The female beauty ideal is a specific set of beauty standards regarding traits that are ingrained in women throughout their lives and from an early age to increase their perceived physical attractiveness. It is a phenomenon experienced by many women around the world, although traits change over time and vary by country and culture.
Feminine beauty ideals are largely based on hetero*normative beliefs, but they have a strong influence on women of all sex*ual orientations. Ideal female beauty traits include, but are not limited to: female body shape, facial features, skin tones, height, clothing style, hairstyle, and body weight. To emulate such desirable traits, women have chosen to undergo facial and body altering practices that vary in severity. Some of these practices include: plastic surgery, skin whitening, foot binding, neck rings, waxing, make-up, wig fitting, teeth lacquer, tanning, corsetry, etc.
With fairy tales, media, advertisements, fashion, and beauty-focused dolls like Barbie dolls playing a prominent role in women’s lives, the pressure to conform to the beauty ideal is mounting. feminine from an early age. Managing the pressure to conform to a certain definition of “beautiful” can have psychological effects on an individual, including depression, eating disorders, body dysmorphia, and low self-esteem that begin as early as adolescence and continue into adu*lthood.
Beauty – is a combination of physical attractiveness, personality, culture, and intelligence that you adore, appreciate, and respect !……………………………………………..
The media is one of the most powerful tools for girls and young women to learn and understand feminine beauty ideals. As the media develops, the way people view female beauty ideals changes, as does the way women view themselves. “The average teen gets about 180 minutes of media exposure a day and only about 10 minutes of parental interaction a day,” says Renee Hobbs, EdD, associate professor of communications at Temple University. In most advertisements, female models tend to have a homog*eneous appearance. “Today’s girls are inundated with [ultra-slim] ideals not only in the form of dolls, but also in comics, cartoons, television, and advertising along with all the associated merchandising.”: 290 In addition to this, what The feminine ideal of beauty in the mass media is manipulated by technology. Images of women can be manipulated virtually creating an ideal that is not only rare but also non-existent. The Encyclopedia of Gender in the Media states that “post-production techniques of airbrushing and computer-generated modifications ‘perfect’ the beauty myth by removing any blemish or blemish visible to the nak*ed eye.”Ads for products “such as diets, cosmetics, and exercise equipment [help] the media build a dream world of hope and high standards that incorporates the glorification of thinness and weight loss.”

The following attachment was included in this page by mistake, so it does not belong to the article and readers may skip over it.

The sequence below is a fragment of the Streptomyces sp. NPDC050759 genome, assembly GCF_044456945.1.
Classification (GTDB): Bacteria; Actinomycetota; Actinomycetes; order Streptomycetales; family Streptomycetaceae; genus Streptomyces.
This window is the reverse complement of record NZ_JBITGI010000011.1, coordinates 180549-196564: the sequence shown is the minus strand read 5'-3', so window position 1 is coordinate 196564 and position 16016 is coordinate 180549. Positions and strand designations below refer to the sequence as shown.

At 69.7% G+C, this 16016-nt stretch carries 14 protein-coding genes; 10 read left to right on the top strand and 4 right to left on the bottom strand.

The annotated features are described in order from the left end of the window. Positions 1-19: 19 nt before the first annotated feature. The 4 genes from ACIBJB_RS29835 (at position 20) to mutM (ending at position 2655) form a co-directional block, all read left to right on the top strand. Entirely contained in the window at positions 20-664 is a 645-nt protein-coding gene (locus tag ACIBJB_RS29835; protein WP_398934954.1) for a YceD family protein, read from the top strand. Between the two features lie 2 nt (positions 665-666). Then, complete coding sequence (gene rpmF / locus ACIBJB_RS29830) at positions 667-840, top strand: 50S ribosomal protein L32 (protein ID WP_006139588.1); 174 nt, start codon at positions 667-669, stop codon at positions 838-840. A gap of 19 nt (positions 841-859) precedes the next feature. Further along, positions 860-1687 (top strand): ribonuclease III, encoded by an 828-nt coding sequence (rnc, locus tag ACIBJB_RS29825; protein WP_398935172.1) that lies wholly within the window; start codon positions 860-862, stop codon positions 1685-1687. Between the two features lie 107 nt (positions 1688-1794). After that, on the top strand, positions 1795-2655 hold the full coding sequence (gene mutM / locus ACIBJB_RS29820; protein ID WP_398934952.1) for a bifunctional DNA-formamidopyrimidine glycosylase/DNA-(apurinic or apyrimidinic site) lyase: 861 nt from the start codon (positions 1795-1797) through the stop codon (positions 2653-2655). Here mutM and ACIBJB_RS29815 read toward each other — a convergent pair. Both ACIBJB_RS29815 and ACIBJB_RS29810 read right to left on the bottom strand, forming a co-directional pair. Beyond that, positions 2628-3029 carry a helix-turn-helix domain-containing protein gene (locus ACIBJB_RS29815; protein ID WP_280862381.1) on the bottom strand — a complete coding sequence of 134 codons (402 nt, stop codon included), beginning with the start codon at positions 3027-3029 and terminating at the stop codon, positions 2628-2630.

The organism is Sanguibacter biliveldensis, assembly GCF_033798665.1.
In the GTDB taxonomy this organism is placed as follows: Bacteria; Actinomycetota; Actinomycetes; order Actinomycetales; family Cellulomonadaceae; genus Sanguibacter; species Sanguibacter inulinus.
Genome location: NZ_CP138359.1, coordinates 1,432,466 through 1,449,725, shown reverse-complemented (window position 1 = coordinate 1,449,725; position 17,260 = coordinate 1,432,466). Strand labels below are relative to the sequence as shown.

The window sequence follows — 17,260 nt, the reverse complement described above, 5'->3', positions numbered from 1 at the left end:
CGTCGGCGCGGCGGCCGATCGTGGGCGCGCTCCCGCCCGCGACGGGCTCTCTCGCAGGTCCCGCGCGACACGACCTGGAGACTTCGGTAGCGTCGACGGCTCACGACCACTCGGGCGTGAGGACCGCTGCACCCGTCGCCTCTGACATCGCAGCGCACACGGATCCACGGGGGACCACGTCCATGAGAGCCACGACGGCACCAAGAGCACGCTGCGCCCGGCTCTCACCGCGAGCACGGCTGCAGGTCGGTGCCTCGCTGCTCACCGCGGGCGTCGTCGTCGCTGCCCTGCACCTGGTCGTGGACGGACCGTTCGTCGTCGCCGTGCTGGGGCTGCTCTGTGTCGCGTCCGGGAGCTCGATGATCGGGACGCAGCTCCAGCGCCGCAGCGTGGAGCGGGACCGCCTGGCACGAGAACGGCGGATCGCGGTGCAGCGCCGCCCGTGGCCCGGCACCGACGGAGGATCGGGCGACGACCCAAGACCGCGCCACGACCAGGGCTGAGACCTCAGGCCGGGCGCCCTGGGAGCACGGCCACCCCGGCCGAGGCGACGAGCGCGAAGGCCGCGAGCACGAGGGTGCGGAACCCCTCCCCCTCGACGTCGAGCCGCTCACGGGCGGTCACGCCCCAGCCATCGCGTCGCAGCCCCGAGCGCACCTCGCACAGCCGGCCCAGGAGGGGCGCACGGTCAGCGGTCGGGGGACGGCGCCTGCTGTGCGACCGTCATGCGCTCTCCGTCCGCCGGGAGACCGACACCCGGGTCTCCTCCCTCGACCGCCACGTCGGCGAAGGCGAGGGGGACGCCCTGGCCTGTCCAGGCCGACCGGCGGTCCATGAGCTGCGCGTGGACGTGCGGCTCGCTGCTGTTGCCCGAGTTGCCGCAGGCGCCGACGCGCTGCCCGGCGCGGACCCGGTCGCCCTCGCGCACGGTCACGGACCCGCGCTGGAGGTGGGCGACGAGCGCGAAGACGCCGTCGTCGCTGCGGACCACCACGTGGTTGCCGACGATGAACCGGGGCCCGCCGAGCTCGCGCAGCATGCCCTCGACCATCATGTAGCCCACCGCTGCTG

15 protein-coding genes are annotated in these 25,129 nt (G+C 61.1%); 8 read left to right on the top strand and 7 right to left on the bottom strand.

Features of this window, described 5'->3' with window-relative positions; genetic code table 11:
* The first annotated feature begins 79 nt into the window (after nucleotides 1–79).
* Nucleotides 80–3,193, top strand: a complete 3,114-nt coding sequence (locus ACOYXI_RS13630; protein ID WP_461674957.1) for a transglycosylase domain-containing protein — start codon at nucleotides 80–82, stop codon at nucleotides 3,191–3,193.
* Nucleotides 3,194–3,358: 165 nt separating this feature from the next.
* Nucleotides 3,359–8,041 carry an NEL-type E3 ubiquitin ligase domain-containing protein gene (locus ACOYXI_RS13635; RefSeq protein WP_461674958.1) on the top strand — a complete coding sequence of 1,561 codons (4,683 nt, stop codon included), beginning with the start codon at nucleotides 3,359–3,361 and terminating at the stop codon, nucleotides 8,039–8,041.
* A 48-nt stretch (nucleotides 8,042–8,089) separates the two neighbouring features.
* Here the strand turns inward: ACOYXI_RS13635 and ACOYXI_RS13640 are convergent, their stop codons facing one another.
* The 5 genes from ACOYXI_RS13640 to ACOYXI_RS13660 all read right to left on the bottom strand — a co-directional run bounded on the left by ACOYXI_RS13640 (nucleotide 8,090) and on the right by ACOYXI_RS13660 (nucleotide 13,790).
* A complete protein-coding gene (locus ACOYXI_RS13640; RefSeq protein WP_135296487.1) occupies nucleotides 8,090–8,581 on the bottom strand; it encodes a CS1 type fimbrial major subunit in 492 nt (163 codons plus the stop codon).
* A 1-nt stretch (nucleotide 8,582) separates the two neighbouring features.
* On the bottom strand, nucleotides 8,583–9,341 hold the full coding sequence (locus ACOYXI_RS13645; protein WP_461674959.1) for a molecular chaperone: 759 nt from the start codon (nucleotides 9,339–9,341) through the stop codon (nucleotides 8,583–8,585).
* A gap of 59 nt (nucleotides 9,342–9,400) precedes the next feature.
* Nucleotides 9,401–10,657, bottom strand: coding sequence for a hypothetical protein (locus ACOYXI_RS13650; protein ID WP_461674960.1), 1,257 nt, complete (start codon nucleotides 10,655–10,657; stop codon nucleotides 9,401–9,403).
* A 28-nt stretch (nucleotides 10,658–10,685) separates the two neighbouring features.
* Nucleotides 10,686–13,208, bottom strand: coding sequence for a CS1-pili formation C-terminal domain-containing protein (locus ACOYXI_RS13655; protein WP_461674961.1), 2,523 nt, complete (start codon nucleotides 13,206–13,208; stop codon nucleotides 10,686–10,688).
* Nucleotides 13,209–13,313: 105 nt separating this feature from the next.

With a focus on an ideal physical appearance, the feminine beauty ideal distracts from female competition by prioritizing and valuing superficial characteristics related to beauty and appearance. When physical beauty is idealized and featured in the media, it reduces women to sex*ualized objects. This creates the message through the media that one’s body is inadequate apart from sex*ual attractiveness and connects the concepts of beauty and se*x.
Celebrities achieve perfection through photoshopped images that hide every blemish or flaw while editing body parts to create the ideal hourglass body type. The Dove Beauty & Confidence Report surveyed 10,500 women in 13 countries and found that women’s confidence in their body image is steadily declining, regardless of age or geographic location. Despite these findings, there is a strong desire to fight existing beauty ideals. In fact, 71% of women and 67% of girls want the media to do a better job of presenting different types of women. Studies conducted by Dove reveal that low self-esteem affects the ability of women and girls to unlock their true potential. 85% of women and 79% of girls admit they choose not to participate in important life activities when they don’t feel confident with their appearance. More than half of women (69%) and girls (65%) cite media and advertising pressure to become the world’s version of beauty as a driving force behind appearance anxiety . Studies conducted by Dove have also revealed the following statistics: “4% of women consider themselves beautiful, 11% of girls globally feel comfortable describing themselves as beautiful, 72% of girls feel pressure to be beautiful, 80% of women agree that every woman has something about her that is beautiful, but does not see her own beauty, and that 54% of women agree that when it comes to their appearance, they are their own worst beauty critic.”
An online space like Instagram that relies on interactions through images creates a focus on one’s physical appearance. Based on evidence collected from a study focusing on general Instagram use among young women, researchers suggest that Instagram use was positively correlated with self-objectification among women.This same study also considered the effect of Instagram on the internalization of the Western beauty ideal for women, and the evidence collected in the study is consistent with the idea that Instagram use encourages women to internalize the social beauty ideal of western culture. Because users have the opportunity to shape and edit their photos before sharing them, they can force them to adhere to the beauty ideal. Viewing these carefully selected images shows the extent to which women internalize the Western ideal of beauty. In addition to investigating the effects of general Instagram usage, the study also investigated the effects of “fi” Instagram pages.
Disclaimer:*** I do not own any of the photographs I post,…
Leave a Reply